Improved: English<>German, English<>Japanese (Kanji), English<>Russian, English<>Turkish, French<>Turkish, German<>Japanese (Kanji), German<>Turkish, Russian<>Turkish
There are several ways to use this dictionary. The most common way is by word input (you must know which language the word is in) but you can also use your browser's search box and bookmarklets (or favelets).
Look at the complete list of languages: Available language pairs
There are two Japanese-English (and Japanese-French) dictionaries and one contains Kanji and Kana (Kana in English and French pair due to improved searching). For the same reason the Chinese dictionary contains traditional and simplified Chinese terms on one side and Pinyin and English terms on the other.
Perhaps the best way to enable dictionary search is through integration into the search field of your browser. To add EUdict alongside Google, Yahoo!, Amazon and other search engines in Mozilla Firefox or Internet Explorer, simply click on link after the title Browser integration, select appropriate language pair and confirm your decision. And you're ready to go; select EUdict from the drop-down list in search field (Firefox) or address bar (IE), input a word and press Enter. In Chrome, first click on a language pair and change the search keyword in the field 'Keyword' to a keyword (eg: 'eudict'). Afterwards, you simply type the chosen keyword in the address bar to start the search in the chosen dictionary.
If you want to type a character which isn't on your keyboard, simply pick it from a list of special characters. If you are unable to add a bookmarklet in Mozilla Firefox according to the instructions above, there is another way; right click on a link and select Bookmark this link… Now you can drag this link from Bookmarks to the Bookmarks Toolbar.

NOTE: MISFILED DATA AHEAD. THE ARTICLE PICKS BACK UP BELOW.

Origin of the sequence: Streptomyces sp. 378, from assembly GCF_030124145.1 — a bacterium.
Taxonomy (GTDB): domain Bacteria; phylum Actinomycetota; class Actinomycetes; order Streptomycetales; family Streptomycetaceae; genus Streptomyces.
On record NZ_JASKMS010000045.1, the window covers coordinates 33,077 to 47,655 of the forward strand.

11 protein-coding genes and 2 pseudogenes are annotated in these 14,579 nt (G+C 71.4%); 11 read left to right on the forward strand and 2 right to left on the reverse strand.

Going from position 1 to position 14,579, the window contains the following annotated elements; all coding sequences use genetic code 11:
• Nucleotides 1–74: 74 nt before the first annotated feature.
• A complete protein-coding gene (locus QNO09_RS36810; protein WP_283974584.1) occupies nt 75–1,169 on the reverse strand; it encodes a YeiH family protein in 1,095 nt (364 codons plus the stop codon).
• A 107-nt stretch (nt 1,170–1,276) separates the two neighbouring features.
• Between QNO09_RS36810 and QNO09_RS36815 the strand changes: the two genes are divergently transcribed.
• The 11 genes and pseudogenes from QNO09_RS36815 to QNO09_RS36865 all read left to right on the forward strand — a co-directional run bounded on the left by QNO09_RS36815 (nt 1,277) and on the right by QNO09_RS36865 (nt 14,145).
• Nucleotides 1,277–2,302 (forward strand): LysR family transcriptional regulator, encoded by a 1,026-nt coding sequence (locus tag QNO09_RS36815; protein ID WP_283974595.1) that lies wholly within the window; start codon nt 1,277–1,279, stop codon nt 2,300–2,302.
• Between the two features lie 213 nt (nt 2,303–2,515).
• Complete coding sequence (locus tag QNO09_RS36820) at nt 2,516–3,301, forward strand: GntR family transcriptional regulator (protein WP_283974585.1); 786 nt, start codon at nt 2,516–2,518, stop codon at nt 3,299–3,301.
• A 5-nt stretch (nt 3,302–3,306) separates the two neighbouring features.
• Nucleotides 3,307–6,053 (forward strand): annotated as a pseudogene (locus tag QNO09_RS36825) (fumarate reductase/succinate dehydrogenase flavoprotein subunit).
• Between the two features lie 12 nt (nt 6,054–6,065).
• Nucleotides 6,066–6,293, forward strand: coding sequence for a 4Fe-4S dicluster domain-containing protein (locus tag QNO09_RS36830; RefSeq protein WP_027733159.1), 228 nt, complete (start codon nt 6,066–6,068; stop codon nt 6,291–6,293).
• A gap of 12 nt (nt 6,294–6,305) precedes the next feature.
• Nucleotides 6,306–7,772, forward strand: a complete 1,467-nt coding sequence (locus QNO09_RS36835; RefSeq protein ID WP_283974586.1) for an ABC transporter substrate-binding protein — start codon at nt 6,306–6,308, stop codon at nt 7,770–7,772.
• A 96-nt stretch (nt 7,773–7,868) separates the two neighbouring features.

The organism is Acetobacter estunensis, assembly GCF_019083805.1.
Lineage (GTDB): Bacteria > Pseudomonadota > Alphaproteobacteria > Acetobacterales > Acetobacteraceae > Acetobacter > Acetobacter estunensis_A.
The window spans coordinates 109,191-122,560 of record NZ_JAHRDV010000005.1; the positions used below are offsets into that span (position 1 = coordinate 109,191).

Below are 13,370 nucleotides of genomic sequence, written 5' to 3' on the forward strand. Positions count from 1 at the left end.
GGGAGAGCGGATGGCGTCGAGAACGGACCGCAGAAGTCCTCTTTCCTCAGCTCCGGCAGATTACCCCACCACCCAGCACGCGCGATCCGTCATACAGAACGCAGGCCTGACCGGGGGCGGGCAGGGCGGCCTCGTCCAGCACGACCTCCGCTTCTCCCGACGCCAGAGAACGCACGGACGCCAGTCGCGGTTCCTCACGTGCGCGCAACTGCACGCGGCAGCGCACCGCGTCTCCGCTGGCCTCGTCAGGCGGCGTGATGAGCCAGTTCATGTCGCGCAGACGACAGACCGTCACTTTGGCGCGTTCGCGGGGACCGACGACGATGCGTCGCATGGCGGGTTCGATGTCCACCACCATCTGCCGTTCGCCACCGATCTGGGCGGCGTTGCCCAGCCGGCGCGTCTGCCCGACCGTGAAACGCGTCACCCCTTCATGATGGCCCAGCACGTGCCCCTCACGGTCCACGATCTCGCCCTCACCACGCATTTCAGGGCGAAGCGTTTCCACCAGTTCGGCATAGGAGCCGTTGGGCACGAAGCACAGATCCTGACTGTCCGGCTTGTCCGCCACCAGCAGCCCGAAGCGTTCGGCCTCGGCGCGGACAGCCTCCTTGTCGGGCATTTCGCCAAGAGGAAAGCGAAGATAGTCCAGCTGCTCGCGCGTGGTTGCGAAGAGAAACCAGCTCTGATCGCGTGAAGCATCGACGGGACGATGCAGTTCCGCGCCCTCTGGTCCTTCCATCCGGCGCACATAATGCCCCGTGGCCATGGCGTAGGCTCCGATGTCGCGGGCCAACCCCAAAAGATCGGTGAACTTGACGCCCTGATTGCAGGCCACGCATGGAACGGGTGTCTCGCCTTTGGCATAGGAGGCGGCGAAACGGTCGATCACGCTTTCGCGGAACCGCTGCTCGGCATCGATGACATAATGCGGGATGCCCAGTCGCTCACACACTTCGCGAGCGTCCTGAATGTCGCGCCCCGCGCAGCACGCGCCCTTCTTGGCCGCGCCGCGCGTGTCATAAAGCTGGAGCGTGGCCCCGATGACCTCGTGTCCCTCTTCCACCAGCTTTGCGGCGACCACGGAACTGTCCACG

Instead of clicking the Search button, just press Enter. Although EUdict can't translate complete sentences, it can translate several words at once if you separate them with spaces or commas. Sometimes you can find translation results directly from Google by typing: eudict word. If you are searching for a word in Japanese (Kanji) dictionary and not receiving any results, try without Kana (term in brackets). If you are searching for a word in the Chinese dictionary and not receiving any results, try without Pinyin (term in brackets). Disable spellchecking in Firefox by going to Tools → Options → Advanced → Check my spelling as I type. Why not add a EUdict search form to your web site? Form
My name is Tomislav Kuzmic, I live in Croatia and this site is my personal project. I am responsible for the concept, design, programming and development. I do this in my spare time. To contact me for any reason please send me an email to tkuzmic at gmail dot com. Let me take this chance to thank all who contributed to the making of these dictionaries and improving the site's quality:
EUdict is online since May 9, 2005 and English<>Croatian dictionary on tkuzmic.com since June 16, 2003.